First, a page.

Preview of LaBelle Christiane-part two

LaBelle Christiane, preview, part two

“What is going on here?” a cool English voice sliced through the room. The clamor evaporated.

All eyes, including hers turned to the red-and-white uniformed captain. He was tall, slender, yet solidly built. His straight brown hair was pulled into a neat club at the back of his neck. Clear blue eyes shone against his tanned face. Christiane guessed that he was in his thirties about double her age. His regular features were set sternly toward the company. He didn’t appear to be a man she’d like to cross.

From her Irish father, Christiane had learned much about English rule in Canada. Although the European population of Canada was still mostly French, the government had been British since the French and Indian War, a decade earlier. She surmised that here the British monitored the flow of furs down the river and watched Indian activity.

This man was the authority here and the men acknowledged it. At the captain’s arrival, the tension in the room seeped away. The men around her parted, giving way to the officer. Would this work in her favor or no?

Mademoiselle, Captain John Eastham of His Majesty’s Army, at your service,” he said in precise French and removed his tri-corn hat and performed a formal bow.

Stunned by this sudden forgotten courtesy, Christiane managed to incline her head in his direction. She studied this stranger more. Why do you treat me like a lady, sir? Is it mockery? Yet his concerned expression showed no obvious scorn.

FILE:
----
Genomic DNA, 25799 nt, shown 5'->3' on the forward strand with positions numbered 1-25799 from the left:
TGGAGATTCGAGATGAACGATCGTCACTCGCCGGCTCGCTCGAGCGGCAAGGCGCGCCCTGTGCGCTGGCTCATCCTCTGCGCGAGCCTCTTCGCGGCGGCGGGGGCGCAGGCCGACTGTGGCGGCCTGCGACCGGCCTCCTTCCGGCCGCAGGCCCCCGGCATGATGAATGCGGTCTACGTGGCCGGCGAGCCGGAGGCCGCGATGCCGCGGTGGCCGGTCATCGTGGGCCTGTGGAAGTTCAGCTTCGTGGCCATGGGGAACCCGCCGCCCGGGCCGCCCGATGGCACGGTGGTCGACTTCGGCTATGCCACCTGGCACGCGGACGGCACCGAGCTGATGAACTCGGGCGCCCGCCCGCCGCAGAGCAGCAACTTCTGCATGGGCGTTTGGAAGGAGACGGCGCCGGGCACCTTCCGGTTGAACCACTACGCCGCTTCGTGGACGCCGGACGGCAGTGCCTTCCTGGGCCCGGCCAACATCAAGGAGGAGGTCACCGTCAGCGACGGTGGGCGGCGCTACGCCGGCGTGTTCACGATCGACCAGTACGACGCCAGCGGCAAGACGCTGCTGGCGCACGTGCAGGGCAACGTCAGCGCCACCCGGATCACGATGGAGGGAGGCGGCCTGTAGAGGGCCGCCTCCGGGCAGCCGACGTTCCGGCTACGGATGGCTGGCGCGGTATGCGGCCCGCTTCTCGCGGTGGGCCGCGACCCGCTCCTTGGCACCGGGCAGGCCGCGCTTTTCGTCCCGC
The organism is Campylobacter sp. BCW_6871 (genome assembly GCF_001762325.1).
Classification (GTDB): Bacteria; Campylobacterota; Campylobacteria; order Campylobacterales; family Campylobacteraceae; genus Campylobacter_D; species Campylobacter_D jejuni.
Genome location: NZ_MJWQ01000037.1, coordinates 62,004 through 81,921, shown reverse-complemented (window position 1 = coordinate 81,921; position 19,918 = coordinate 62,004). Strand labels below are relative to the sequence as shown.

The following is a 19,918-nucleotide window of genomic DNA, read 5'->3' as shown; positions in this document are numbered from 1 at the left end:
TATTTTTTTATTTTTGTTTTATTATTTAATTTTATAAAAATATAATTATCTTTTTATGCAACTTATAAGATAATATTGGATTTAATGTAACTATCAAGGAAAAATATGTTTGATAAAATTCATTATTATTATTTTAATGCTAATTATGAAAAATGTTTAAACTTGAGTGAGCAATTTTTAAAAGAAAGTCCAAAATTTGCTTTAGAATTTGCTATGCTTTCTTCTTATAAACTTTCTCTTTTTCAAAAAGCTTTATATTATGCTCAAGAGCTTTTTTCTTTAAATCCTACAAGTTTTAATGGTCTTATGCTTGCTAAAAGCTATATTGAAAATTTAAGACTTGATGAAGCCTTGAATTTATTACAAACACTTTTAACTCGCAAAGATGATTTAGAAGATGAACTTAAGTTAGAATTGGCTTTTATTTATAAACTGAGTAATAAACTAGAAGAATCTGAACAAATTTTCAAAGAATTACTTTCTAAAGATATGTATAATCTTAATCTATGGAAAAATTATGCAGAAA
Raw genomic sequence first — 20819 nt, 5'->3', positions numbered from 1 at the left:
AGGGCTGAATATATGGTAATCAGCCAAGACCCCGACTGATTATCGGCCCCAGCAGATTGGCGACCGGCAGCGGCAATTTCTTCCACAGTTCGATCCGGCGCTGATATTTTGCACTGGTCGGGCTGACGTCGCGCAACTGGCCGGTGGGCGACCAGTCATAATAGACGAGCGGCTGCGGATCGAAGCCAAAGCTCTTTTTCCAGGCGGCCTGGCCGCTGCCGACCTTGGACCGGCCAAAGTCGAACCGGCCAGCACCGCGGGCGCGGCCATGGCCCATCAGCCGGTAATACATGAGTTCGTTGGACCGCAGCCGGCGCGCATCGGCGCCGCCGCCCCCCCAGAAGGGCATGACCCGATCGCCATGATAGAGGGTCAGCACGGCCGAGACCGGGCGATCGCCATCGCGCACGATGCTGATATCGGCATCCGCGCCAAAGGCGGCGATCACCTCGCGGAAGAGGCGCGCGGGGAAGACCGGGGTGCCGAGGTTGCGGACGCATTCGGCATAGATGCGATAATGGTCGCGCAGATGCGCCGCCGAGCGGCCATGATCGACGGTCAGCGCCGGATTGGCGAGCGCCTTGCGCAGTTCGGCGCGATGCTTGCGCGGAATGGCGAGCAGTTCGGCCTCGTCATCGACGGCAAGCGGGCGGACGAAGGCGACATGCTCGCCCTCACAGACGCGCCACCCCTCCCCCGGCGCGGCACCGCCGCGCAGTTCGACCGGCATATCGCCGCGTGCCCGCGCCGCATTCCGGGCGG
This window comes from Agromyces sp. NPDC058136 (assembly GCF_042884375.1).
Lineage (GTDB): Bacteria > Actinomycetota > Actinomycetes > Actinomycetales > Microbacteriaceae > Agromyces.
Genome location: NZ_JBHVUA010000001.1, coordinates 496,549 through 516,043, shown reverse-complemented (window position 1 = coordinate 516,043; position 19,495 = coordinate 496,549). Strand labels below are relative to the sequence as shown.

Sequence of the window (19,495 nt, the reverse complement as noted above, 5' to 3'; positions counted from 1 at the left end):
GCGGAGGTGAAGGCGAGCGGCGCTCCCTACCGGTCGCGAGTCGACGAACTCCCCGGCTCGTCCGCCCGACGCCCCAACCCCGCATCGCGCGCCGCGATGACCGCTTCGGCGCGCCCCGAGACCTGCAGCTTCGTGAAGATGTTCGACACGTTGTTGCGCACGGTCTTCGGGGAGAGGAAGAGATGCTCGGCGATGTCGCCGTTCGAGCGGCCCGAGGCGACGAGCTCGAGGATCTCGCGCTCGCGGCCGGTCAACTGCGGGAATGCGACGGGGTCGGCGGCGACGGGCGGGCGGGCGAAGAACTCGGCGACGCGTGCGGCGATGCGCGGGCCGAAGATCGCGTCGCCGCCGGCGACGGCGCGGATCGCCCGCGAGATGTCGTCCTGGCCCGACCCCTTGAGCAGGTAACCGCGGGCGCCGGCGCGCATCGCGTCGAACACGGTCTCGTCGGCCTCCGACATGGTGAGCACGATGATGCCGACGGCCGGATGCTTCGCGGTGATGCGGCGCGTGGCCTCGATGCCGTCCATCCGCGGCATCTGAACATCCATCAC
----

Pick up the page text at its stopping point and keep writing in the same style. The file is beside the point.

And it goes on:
With all the aplomb she could muster, she replied to his courtesy with a deep curtsey with her hand gracefully holding her worn-out skirt. “I am Christiane . . . Marchon,” she improvised in French, the language the captain had used. She was no Marchon.

The barman stepped forward, answering the captain in careful French, “This Indian has brought his daughter to find a husband for her, mon capitaine.”

The Englishman studied her and then the gray-haired Indian, his aloof expression hiding all thought. “Mademoiselle Marchon, how do you come to have an Indian for a father?”

The simplicity and the incisiveness of the question gave Christiane pause. How much to tell? Straightening, she sensed that the captain’s question had struck all the Frenchmen in the room similarly by their sudden intense concentration on her. Yes, why did a white girl belong to an Algonquin–the disgruntled faces of the men appeared to demand now.

Tension still choking her, she cleared her throat. “He found me alone in the forest and took me in.” That is all you need to know. And what would you think if I answered you in English, sir?

“Why were you alone in the wilderness?” the captain continued.

“I was with my father, but he. . .died,” she replied, omitting all the incriminating details about her treasonous father’s flight from the British crown and his murder in Canada. The captain after all was English, not likely to view an Irishman with favor.

“Then this Indian did not kill your father?” The captain rested his hand on the sword hilt on his belt, a silent sign of his authority, a silent gesture of his readiness to defend…her?

The room stiffened with alert attention again. Christiane wondered why he’d asked this question. Then she realized that he was establishing her foster-father’s right to seek a husband for her. “No, sir.”

“I see,” the Englishman said. “And he has provided for you as his daughter?”

She nodded and the men around her relaxed. That much had been done for her. And since she didn’t speak any Algonquin, she had no clear idea of why he’d decided she must come here and be married to a white man.

The captain studied her further. “Mademoiselle, do you agree to this then? Do you wish to find a husband here?”